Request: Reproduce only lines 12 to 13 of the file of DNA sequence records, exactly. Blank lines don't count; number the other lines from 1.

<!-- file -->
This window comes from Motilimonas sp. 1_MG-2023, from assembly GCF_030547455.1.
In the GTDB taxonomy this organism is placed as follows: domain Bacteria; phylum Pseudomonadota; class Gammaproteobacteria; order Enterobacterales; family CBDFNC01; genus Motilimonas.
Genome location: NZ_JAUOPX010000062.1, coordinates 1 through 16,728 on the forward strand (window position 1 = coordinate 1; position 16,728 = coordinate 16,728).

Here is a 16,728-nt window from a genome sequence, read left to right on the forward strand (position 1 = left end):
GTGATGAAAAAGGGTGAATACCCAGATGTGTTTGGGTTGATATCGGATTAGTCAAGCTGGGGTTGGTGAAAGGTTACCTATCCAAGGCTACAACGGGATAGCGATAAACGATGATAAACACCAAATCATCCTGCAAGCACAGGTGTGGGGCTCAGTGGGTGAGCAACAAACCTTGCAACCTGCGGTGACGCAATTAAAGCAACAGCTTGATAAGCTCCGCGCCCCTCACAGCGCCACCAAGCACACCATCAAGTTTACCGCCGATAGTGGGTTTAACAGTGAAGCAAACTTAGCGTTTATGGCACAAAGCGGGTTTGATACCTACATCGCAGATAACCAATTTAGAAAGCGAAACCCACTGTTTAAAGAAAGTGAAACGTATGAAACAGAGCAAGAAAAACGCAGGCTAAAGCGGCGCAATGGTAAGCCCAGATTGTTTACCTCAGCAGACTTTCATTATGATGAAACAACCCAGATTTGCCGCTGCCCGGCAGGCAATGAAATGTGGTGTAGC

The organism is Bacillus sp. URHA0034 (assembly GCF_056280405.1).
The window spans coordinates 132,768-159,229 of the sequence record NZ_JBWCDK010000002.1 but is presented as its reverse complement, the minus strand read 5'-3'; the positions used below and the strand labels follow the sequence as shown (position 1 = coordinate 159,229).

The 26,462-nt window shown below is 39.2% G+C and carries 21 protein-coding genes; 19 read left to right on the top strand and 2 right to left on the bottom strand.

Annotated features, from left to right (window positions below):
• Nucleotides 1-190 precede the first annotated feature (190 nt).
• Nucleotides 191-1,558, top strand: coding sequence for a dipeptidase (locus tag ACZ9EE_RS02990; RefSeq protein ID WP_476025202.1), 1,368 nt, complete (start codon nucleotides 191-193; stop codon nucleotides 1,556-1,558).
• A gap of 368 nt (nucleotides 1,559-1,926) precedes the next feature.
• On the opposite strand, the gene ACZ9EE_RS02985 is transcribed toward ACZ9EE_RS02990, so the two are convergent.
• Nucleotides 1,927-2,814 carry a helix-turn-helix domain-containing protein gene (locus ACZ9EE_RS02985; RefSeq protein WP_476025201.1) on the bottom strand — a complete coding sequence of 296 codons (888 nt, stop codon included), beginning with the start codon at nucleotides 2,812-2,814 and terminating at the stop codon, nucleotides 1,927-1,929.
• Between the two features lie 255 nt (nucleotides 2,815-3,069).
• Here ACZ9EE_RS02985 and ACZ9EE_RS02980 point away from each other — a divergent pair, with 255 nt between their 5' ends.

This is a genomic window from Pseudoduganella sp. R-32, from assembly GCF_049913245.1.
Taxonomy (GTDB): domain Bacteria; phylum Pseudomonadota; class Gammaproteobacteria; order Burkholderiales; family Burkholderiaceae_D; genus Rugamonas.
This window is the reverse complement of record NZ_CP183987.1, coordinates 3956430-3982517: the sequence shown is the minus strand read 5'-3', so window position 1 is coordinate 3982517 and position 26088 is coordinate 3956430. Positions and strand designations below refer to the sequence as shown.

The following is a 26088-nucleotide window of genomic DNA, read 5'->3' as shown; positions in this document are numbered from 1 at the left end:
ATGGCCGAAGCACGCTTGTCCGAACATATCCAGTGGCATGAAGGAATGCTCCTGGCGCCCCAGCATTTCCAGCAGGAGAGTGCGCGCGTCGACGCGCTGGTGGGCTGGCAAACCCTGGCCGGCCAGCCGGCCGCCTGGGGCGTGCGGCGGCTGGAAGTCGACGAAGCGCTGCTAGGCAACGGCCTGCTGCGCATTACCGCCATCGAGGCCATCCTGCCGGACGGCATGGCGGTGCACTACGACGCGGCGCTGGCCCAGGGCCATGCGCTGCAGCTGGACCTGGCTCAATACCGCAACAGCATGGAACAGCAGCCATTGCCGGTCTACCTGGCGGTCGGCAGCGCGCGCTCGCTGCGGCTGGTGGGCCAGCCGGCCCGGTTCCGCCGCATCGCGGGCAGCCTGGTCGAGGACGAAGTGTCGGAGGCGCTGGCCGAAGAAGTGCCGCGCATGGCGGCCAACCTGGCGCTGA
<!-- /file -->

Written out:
• A gap of 368 nt (nucleotides 1,559-1,926) precedes the next feature.
• On the opposite strand, the gene ACZ9EE_RS02985 is transcribed toward ACZ9EE_RS02990, so the two are convergent.